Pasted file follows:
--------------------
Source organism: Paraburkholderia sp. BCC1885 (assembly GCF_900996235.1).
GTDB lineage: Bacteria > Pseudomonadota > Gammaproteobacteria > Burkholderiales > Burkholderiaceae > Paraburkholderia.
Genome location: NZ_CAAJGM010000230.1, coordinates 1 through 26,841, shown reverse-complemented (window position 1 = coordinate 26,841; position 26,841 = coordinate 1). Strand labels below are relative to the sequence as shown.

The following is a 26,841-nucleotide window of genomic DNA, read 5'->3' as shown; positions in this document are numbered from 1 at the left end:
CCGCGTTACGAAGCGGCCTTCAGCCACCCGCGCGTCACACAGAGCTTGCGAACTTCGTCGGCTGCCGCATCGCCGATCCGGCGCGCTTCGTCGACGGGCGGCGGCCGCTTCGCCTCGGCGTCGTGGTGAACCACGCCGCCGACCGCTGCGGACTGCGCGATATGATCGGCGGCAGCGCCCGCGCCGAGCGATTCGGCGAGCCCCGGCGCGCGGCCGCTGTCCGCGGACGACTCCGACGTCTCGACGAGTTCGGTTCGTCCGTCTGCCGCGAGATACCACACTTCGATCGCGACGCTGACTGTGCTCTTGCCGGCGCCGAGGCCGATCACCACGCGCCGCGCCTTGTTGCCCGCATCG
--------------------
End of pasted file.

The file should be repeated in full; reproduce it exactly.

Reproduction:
Source organism: Paraburkholderia sp. BCC1885 (assembly GCF_900996235.1).
GTDB lineage: Bacteria > Pseudomonadota > Gammaproteobacteria > Burkholderiales > Burkholderiaceae > Paraburkholderia.
Genome location: NZ_CAAJGM010000230.1, coordinates 1 through 26,841, shown reverse-complemented (window position 1 = coordinate 26,841; position 26,841 = coordinate 1). Strand labels below are relative to the sequence as shown.

The following is a 26,841-nucleotide window of genomic DNA, read 5'->3' as shown; positions in this document are numbered from 1 at the left end:
CCGCGTTACGAAGCGGCCTTCAGCCACCCGCGCGTCACACAGAGCTTGCGAACTTCGTCGGCTGCCGCATCGCCGATCCGGCGCGCTTCGTCGACGGGCGGCGGCCGCTTCGCCTCGGCGTCGTGGTGAACCACGCCGCCGACCGCTGCGGACTGCGCGATATGATCGGCGGCAGCGCCCGCGCCGAGCGATTCGGCGAGCCCCGGCGCGCGGCCGCTGTCCGCGGACGACTCCGACGTCTCGACGAGTTCGGTTCGTCCGTCTGCCGCGAGATACCACACTTCGATCGCGACGCTGACTGTGCTCTTGCCGGCGCCGAGGCCGATCACCACGCGCCGCGCCTTGTTGCCCGCATCG